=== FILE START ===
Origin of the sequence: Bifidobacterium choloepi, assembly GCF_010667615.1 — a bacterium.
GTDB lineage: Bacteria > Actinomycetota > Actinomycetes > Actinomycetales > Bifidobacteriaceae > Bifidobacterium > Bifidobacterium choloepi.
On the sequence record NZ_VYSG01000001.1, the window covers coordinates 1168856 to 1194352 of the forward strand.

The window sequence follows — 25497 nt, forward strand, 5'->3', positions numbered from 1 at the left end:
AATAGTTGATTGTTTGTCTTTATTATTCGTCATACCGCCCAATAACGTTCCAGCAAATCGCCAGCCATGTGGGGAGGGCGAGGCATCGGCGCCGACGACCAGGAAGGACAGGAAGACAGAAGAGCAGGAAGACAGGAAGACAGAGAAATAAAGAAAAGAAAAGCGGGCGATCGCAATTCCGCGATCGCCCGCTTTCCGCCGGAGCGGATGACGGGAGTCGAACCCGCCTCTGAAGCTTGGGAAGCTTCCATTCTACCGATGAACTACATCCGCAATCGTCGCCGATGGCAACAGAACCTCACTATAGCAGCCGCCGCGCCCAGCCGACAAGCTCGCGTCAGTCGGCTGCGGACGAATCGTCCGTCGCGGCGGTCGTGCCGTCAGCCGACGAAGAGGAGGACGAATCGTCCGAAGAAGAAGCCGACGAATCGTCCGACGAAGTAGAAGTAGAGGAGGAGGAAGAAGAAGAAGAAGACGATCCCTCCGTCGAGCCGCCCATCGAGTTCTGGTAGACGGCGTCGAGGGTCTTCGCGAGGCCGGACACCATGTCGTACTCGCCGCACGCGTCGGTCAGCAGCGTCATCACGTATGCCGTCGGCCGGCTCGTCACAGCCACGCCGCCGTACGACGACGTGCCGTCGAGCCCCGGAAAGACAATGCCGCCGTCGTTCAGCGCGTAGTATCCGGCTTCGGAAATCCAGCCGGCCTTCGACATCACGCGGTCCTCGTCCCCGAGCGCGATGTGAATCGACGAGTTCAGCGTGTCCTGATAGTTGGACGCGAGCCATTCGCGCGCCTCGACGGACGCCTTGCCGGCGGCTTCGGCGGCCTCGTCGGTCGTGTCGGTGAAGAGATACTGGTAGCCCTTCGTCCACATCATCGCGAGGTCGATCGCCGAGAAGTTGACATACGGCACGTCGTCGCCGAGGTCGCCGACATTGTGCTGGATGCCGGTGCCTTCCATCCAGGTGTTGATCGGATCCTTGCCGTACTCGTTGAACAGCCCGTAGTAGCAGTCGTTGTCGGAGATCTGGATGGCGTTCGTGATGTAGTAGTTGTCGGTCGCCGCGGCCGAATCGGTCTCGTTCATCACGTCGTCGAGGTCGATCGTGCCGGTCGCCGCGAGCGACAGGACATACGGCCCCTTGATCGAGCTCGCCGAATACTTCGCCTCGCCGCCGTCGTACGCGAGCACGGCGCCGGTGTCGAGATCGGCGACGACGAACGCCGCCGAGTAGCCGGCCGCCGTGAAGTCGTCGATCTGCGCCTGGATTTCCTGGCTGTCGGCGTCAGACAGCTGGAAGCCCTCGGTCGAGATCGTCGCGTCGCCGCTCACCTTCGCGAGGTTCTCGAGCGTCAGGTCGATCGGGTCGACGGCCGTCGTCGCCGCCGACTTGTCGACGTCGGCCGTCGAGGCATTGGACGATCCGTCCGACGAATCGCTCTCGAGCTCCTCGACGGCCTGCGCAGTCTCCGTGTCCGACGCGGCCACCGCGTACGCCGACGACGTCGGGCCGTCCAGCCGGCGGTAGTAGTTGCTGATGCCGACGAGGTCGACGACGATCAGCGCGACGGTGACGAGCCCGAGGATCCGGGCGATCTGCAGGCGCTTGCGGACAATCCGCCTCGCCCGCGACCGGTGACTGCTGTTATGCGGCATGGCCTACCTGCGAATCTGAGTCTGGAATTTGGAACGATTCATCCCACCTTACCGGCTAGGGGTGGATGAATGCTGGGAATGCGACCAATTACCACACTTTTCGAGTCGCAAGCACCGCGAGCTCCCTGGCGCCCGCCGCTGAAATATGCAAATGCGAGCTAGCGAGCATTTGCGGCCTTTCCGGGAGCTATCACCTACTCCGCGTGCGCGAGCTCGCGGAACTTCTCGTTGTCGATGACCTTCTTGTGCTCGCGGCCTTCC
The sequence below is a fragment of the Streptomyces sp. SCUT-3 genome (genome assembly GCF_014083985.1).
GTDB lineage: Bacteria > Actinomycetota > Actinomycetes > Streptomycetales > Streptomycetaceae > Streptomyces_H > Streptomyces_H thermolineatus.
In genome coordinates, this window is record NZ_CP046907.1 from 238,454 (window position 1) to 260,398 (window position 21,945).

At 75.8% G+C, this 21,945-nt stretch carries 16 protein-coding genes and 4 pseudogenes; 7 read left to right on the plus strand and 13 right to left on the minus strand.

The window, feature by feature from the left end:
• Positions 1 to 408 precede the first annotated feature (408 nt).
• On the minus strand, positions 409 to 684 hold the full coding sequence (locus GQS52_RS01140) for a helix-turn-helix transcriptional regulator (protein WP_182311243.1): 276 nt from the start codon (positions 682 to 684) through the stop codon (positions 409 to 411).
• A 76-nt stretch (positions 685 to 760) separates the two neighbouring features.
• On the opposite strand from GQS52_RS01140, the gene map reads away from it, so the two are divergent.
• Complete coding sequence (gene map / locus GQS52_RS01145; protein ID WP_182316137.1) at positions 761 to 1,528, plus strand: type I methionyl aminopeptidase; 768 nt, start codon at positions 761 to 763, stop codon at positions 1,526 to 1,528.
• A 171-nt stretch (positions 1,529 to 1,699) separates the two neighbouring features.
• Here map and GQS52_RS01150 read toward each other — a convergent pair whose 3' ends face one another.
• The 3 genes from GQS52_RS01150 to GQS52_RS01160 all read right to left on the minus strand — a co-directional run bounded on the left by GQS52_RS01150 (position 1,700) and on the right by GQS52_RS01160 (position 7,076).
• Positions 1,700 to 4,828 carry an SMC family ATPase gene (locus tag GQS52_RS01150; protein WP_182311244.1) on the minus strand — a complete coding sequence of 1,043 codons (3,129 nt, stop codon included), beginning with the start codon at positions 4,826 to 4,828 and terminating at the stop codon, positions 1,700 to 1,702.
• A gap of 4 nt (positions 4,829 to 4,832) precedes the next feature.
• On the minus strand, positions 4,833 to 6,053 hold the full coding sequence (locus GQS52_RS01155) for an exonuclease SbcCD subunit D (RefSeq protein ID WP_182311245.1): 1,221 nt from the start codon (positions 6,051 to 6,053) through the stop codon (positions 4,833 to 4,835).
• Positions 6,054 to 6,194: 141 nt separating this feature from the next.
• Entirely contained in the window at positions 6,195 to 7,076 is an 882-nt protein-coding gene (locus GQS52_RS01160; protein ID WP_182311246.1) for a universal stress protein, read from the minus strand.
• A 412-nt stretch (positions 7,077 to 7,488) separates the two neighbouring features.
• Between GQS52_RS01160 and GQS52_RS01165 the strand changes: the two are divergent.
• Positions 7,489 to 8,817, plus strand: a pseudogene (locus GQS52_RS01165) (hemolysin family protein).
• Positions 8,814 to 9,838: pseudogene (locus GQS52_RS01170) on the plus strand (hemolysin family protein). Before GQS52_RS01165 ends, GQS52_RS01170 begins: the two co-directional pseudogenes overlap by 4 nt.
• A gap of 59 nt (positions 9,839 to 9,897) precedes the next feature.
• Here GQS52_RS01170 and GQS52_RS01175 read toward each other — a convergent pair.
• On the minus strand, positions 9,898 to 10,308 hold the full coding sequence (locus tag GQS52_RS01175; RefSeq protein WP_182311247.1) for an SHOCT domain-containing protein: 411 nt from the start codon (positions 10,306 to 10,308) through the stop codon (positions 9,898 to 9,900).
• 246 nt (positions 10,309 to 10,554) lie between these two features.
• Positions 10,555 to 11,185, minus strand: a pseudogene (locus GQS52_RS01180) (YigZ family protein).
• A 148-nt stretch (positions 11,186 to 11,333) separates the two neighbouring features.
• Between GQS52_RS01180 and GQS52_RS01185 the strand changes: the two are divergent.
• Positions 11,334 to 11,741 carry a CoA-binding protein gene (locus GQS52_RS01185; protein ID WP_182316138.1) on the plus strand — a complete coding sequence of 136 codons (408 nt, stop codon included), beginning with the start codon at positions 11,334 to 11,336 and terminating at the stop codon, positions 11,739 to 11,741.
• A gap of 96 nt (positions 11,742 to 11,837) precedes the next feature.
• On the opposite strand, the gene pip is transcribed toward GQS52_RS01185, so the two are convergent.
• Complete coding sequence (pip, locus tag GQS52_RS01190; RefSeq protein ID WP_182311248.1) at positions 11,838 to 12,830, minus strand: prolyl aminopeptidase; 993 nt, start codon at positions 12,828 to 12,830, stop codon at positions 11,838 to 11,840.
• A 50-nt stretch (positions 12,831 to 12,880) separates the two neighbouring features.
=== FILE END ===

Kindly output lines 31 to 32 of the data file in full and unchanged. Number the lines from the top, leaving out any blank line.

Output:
• 246 nt (positions 10,309 to 10,554) lie between these two features.
• Positions 10,555 to 11,185, minus strand: a pseudogene (locus GQS52_RS01180) (YigZ family protein).